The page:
Like being picked for a sports all-star team, being selected as a member of the prestigious Vocal Arts Ensemble (VAE) of Durham is recognition of one’s superior vocal abilities and musicianship. Most of its singers are chosen from a group of already highly competitive choral ensembles directed by Rodney Wynkoop. The fifteenth anniversary of this highly disciplined yet musically and emotionally flexible ensemble was celebrated at Duke Chapel with a powerful performance of J.S. Bach’s Mass in B minor, without doubt one of the greatest accomplishments of mankind.

This work, one of Bach’s last – written when he was nearly completely blind – was mostly assembled from several earlier compositions; in a sense, it serves as his last will and testament regarding writing for voices and orchestra. The choral forces used in performances range from small villages of three hundred or more all the way down to one-voice-per-part, as first presented in our era in a classic recording directed by Joshua Rifkin that is still available from Amazon and other sources.* The VAE chorus of thirty-four was perfect, especially for the treacherous Duke Chapel acoustics: the ensemble was light and nimble enough for busy, complex contrapuntal passages, yet there was enough power in reserve to turn up the amp to eleven when needed. The chamber-size orchestra was made up of some of the finest instrumentalists from across the state, many of whom are current members of the North Carolina Symphony. With all of this in place, what was not to like? The answer, of course, is nothing at all.

Back in 2005, Maestro Wynkoop led a performance of this work with his larger chorus, the Choral Society of Durham. At that time it was a revelation, and the VAE’s rendition, in many respects even more refined, brought some portions of that earlier reading to mind. One such section was the very beginning, in which the tone is set for the entire evening. In 2005, I wrote, “The opening measures of the ‘Kyrie’ said it all. Quite often you can recognize great playing and preparation in just a few notes. Despite the heavenly length of the Mass of approximately two hours and 15 minutes, the first four measures are as breathtaking and profound as anything that is to come.” Then and again now, the chorus delivered “a forceful proclamation” and the orchestra followed with music that, since it was set to paper, is as majestic as anything Bach wrote. As the work unfolded, the VAE’s sectional strengths and the always-expected precise attacks, shaded dynamics, and spot-on intonation demonstrated once again the outstanding preparation and leadership provided by Wynkoop and the discipline he routinely achieves. (The complete review of that earlier performance is at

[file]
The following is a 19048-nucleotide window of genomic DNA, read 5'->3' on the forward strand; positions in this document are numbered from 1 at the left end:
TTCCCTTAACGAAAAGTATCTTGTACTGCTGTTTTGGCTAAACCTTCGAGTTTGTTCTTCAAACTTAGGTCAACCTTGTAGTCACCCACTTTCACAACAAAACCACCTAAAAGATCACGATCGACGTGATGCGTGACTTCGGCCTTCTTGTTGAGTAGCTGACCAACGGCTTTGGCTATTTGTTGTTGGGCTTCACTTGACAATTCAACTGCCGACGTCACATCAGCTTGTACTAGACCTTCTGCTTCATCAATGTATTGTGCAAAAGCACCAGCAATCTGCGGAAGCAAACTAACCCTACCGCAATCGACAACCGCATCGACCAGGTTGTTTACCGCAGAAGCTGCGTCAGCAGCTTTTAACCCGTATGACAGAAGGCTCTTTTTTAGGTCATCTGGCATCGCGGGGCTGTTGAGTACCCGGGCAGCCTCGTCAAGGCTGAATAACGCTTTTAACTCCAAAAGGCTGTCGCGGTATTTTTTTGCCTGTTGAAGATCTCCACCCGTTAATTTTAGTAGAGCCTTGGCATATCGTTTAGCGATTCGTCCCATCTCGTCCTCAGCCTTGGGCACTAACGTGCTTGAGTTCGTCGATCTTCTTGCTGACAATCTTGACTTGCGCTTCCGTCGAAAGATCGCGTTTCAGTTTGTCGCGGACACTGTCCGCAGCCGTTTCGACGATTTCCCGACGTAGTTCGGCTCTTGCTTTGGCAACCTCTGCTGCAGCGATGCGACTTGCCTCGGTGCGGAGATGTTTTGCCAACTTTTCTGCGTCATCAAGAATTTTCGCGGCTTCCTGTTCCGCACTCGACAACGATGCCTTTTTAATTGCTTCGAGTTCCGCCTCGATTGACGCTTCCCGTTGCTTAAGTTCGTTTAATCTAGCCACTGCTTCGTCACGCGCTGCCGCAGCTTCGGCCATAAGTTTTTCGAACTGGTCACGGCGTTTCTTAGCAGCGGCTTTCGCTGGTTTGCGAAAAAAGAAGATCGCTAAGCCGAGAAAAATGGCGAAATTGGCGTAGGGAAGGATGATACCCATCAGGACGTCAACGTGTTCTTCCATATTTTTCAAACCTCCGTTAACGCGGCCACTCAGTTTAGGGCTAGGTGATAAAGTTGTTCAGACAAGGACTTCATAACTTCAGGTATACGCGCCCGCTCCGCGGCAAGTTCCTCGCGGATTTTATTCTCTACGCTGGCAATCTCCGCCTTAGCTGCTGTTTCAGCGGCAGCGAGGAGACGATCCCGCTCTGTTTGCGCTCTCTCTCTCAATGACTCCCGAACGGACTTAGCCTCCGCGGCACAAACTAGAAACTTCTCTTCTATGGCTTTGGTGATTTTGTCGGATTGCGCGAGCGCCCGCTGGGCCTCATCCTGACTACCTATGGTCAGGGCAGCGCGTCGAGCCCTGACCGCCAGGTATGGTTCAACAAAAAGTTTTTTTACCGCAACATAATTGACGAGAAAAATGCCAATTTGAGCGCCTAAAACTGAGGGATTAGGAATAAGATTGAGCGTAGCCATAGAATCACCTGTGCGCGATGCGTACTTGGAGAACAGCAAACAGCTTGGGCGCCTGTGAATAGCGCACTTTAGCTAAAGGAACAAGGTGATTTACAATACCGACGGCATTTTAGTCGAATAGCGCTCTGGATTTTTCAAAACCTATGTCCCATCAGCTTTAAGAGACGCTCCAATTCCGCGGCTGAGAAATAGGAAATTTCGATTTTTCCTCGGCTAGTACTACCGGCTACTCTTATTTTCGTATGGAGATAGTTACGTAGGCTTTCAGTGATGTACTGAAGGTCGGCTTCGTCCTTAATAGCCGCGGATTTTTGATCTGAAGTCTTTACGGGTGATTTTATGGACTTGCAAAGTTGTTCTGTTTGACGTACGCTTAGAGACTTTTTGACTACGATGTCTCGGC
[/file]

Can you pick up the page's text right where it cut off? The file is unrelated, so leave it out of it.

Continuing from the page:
All of the soloists emerged from within the chorus, took their place(s) next to the conductor, and returned to the ensemble when they were done. This gave solo opportunities to many of the elite singers in the VAE and at the same time avoided what I consider the practice of having four “star” soloists sitting and staring at the audience for over two hours. In the “Christe eleison” section of the “Kyrie,” soprano soloist Kristen Blackman and alto Erica Dunkle were heard to particular advantage in complex music that was precisely delivered with apparent ease.

Solos were not just the province of the singers, as the entire evening was filled with instrumental spotlights of perhaps some of the greatest parts ever written by Bach for orchestral players. Oboist Michael Schultz and flutist Rebecca Troxler had several opportunities to shine and provided mesmerizing technique and sensitivity each time. Vocal and instrumental soloists share the stage in the “Laudamus Te” of the “Gloria” section; this time, soprano Elizabeth Terry and concertmistress Rebekah Binford did the honors, providing a joyous and spirited partnership that was a particular highlight of the concert, but in fact all the soloists gave performances that would have been lauded and welcomed on any world stage. Time does not permit naming each one, but I was particularly impressed by the power and maturity of bass Lewis Moore in “Et in Spiritum sanctum Dominum” and – again – Erica Dunkle (the only singer who had two solos), who sang the exquisite “Agnus Dei” aria right before the moving final chorus. 

It is pointless to dwell on the oft-repeated complaints about the unearthly reverb of Duke Chapel, but it is worth noting Wynkoop’s intimate knowledge of this challenge and his unique skill of at least taming it a bit. Much of his conducting time was spent in adjusting dynamics – and singers and instrumentalists responded immediately – to carve out balances that were as good as can be achieved in that particular space. I was also immensely pleased to hear a performance where, for the most part, the use of excessive vibrato was left at home. Finally, I must point out the impeccable and brilliant playing of the continuo team of organist Jane Lynch and cellist Elizabeth Beilman. Continuo players, often overlooked, are the equivalent of linemen to the featured running-back soloists. Lynch and Beilman consistently played with tight rhythmic drive and beautiful tone, and in the process they provided a reliable foundation for the score’s massive and awe-inspiring architecture.

*Rifkin didn’t lead the Mass in the Triangle, but his original-instruments and small vocal ensemble performance of the St. Matthew Passion in Chapel Hill is still remembered by long-time concert attendees here.

Editor’s note: An earlier version of this review appeared briefly at this site on June 15-16.